High in the Southern Central Highlands, Da Lat is Vietnam’s main mountain resort; it attracts huge numbers of honeymooners and tourists. The main sights are Emperor Bao Dai's Summer Palace, the French Quarter, the Hang Nga Guesthouse & Art Gallery, and the Valley of Love, which is 5km north of the city and aimed to the newly wed.
Five kilometers south of Da Lat, halfway down the dramatic Pren Pass, is the Lake Tuyen Lam (daily 7:30am-4:30pm), boats can be rented on the north shore; on the summit behind is a meditation pagoda. A few hundred meters on are the Datanla Falls (6am-6pm; 5000d).
Nearby are several Hill Tribes. Some can be reached independently with motorbike taxis. The Chicken Village (Lang Con Ga) is one of those; unfortunately, it resembles more a huge handicrafts shop than anything else.
Most hotels in Da Lat lie around the cinema and along Phan Dinh Phung. A recommended place is Hoa Binh I, at 64 Truong Cong Dinh; it offers good rooms with hot water, starting at five dollars for a single.
Sophisticated cafes rule Da Lat and serve interesting adaptations of French dishes and specialty ones from the Vietnamese cuisine. Excellent rice dishes cooked in a clay pot can be found at Huong Tra (1 Nguyen Thai Hoc) by the lakeside; the rabbit one is outstanding.
It is worth to leave Da Lat in the morning; night-buses save time but skip the Poklongarai Towers, a structure from the Cham Kingdom dating back to Angkor days. The similitude between the two styles is great; both use fake arches, though the angular shapes of Angkor are replaced here with soft rounded shapes and the black stones by pink ones.
The Sixth Week
A blue sea, a wide, sandy beach and daiquiris welcome the visitors to this pastel version of Eden.
The six-kilometers long municipal beach is the main attraction. Next to it are a beautiful promenade and a spacious avenue that creates a luxurious feeling of space. This is the best place to dive in Vietnam; the main operators are Octopus Diving Club, 62 Tran Phu and Rainbow Divers, 52 Tran Phu.
Long Son Pagoda in the town’s northwest hosts a huge White Buddha; it symbolizes the Buddhist struggle against the repressive Diem regime. Around its base are carved images of the monks and nuns that set fire to themselves in protest.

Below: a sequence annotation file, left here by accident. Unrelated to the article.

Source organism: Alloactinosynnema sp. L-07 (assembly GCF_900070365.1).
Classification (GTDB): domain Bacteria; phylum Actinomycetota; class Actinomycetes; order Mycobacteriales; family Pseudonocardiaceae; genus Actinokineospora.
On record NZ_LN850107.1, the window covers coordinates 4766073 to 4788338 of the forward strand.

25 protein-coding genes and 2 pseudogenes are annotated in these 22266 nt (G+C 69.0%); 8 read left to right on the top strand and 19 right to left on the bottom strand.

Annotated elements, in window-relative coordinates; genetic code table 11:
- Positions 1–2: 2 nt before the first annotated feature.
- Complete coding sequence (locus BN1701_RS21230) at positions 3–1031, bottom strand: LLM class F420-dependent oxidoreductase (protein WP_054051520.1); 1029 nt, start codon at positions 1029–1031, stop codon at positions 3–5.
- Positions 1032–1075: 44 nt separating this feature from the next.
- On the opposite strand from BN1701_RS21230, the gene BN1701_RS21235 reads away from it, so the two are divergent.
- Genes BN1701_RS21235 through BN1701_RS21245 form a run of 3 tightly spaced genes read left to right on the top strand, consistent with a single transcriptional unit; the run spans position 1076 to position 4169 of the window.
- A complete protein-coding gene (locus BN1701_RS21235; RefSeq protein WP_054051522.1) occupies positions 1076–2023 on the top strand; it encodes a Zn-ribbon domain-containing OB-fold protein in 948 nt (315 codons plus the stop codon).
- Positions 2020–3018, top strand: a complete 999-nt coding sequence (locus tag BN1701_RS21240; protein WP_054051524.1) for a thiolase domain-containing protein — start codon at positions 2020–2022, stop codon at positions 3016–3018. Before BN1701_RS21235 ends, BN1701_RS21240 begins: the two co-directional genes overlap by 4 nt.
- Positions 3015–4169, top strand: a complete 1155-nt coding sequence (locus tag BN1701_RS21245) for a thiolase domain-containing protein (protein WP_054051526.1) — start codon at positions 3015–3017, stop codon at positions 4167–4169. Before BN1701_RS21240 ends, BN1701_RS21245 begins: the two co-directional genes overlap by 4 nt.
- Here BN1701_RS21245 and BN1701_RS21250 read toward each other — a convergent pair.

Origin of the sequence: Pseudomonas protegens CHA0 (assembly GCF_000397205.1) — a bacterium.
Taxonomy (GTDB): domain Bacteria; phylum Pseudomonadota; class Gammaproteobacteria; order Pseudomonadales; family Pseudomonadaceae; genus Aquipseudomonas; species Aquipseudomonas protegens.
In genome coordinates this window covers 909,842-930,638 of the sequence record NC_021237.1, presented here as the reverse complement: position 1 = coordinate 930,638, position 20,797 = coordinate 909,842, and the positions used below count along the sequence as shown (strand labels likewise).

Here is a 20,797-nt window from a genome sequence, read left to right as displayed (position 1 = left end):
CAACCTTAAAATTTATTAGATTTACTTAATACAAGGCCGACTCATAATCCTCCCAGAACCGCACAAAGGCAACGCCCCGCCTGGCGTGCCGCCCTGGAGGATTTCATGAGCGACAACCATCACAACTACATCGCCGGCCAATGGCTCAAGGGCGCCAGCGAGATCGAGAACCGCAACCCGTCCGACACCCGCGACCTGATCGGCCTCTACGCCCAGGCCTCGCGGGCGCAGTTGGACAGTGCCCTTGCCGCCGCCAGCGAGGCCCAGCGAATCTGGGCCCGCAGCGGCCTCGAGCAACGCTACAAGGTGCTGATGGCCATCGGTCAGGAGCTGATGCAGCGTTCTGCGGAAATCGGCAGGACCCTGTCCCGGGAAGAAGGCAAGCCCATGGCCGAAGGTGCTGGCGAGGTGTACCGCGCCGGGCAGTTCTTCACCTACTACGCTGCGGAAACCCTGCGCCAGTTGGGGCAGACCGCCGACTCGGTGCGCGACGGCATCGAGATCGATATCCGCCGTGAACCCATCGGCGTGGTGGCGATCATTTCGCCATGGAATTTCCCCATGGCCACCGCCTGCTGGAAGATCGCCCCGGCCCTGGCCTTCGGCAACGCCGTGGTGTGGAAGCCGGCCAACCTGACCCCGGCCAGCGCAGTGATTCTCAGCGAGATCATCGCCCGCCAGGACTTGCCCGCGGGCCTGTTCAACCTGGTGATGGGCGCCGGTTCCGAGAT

The Po Nagar Cham Towers are north of the town, just after the bridge. They were built between the 7th and 12th centuries on a site that had been used earlier for Hindu worship. The largest and most impressive is the 23-metre-high northern one, built in 817 and dedicated to Yang Ino Po Nagar, Goddess Mother of the Kingdom and a manifestation of Uma, Shiva's consort.
The Pasteur Institute at the north end of Tran Phu houses the Alexandre Yersin Museum (Mon-Sat 8-11am & 2-4:30pm; around two dollars), a Swiss-French scientist who discovered here the plague bacillus.
Day-trips to the nearby islands cost around seven dollars per person. The closest island to the Cau Da Wharf is Hon Mieu; it is served by a local ferry departing from there (one dollar), and docking at the Tri Nguyen fishing village.
Excellent seafood is available everywhere. The most remarkable establishment is the Louisiana Café, opposite the airport on southern Tran Phu; it has a private stretch of beach so that hawkers cannot approach the clients, an inner swimming pool and a French colonial style. Its high prices, offer the rarest commodity in Vietnam: quiet.
Hoi An is the next location to the north worth a stop, reaching it with a night bus is the suggested option. The town is unique within Vietnam; it is crowded with astounding, intact structures belonging to various cultures and different centuries.
The Tourist Office (12 Phan Chu Trinh) sells a combined ticket ($3.30) covering Hoi An's more famous sights and allowing access to five sights to choose from a list of temples, handicrafts’ shops, Chinese Assembly Halls, merchant's houses, family's chapels and museums.
The town is an open museum; there are more than 850 structures declared as historical. The different Chinese communities living here have each a colourful Assembly Hall. Wooden merchants’ houses and family chapels are worth a detailed visit; it is recommended to dedicate a whole day to such a tour.